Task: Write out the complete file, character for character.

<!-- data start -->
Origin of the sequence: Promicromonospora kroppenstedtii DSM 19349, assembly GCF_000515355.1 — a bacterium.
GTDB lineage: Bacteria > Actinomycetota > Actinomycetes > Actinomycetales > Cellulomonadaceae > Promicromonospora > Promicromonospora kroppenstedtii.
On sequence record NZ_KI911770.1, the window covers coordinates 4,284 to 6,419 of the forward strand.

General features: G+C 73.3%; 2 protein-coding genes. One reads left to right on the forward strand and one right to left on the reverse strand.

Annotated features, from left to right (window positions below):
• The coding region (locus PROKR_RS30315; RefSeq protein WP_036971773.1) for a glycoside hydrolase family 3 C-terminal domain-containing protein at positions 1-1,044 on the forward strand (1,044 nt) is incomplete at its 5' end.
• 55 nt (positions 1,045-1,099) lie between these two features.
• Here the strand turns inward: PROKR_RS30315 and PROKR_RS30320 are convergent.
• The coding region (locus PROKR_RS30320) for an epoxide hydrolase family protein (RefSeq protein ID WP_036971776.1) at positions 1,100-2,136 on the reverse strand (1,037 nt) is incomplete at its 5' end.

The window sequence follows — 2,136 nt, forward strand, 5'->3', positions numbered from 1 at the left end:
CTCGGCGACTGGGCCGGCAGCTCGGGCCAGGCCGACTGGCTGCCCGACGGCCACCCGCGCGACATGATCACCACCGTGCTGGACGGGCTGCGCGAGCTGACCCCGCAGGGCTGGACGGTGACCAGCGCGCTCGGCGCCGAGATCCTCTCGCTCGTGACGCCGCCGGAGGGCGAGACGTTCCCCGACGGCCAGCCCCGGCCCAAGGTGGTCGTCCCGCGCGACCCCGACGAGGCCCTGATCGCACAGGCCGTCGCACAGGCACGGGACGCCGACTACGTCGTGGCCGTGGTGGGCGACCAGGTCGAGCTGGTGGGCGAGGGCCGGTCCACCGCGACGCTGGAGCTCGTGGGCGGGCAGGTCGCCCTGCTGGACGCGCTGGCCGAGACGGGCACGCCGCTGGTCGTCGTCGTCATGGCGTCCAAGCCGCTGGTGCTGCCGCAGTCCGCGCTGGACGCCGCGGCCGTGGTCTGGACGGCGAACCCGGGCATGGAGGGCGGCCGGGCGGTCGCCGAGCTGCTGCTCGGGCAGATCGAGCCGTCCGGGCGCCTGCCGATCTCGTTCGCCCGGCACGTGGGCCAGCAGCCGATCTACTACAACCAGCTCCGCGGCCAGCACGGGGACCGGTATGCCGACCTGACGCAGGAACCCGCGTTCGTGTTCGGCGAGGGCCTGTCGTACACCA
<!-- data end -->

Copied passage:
Origin of the sequence: Promicromonospora kroppenstedtii DSM 19349, assembly GCF_000515355.1 — a bacterium.
GTDB lineage: Bacteria > Actinomycetota > Actinomycetes > Actinomycetales > Cellulomonadaceae > Promicromonospora > Promicromonospora kroppenstedtii.
On sequence record NZ_KI911770.1, the window covers coordinates 4,284 to 6,419 of the forward strand.

General features: G+C 73.3%; 2 protein-coding genes. One reads left to right on the forward strand and one right to left on the reverse strand.

Annotated features, from left to right (window positions below):
• The coding region (locus PROKR_RS30315; RefSeq protein WP_036971773.1) for a glycoside hydrolase family 3 C-terminal domain-containing protein at positions 1-1,044 on the forward strand (1,044 nt) is incomplete at its 5' end.
• 55 nt (positions 1,045-1,099) lie between these two features.
• Here the strand turns inward: PROKR_RS30315 and PROKR_RS30320 are convergent.
• The coding region (locus PROKR_RS30320) for an epoxide hydrolase family protein (RefSeq protein ID WP_036971776.1) at positions 1,100-2,136 on the reverse strand (1,037 nt) is incomplete at its 5' end.

The window sequence follows — 2,136 nt, forward strand, 5'->3', positions numbered from 1 at the left end:
CTCGGCGACTGGGCCGGCAGCTCGGGCCAGGCCGACTGGCTGCCCGACGGCCACCCGCGCGACATGATCACCACCGTGCTGGACGGGCTGCGCGAGCTGACCCCGCAGGGCTGGACGGTGACCAGCGCGCTCGGCGCCGAGATCCTCTCGCTCGTGACGCCGCCGGAGGGCGAGACGTTCCCCGACGGCCAGCCCCGGCCCAAGGTGGTCGTCCCGCGCGACCCCGACGAGGCCCTGATCGCACAGGCCGTCGCACAGGCACGGGACGCCGACTACGTCGTGGCCGTGGTGGGCGACCAGGTCGAGCTGGTGGGCGAGGGCCGGTCCACCGCGACGCTGGAGCTCGTGGGCGGGCAGGTCGCCCTGCTGGACGCGCTGGCCGAGACGGGCACGCCGCTGGTCGTCGTCGTCATGGCGTCCAAGCCGCTGGTGCTGCCGCAGTCCGCGCTGGACGCCGCGGCCGTGGTCTGGACGGCGAACCCGGGCATGGAGGGCGGCCGGGCGGTCGCCGAGCTGCTGCTCGGGCAGATCGAGCCGTCCGGGCGCCTGCCGATCTCGTTCGCCCGGCACGTGGGCCAGCAGCCGATCTACTACAACCAGCTCCGCGGCCAGCACGGGGACCGGTATGCCGACCTGACGCAGGAACCCGCGTTCGTGTTCGGCGAGGGCCTGTCGTACACCA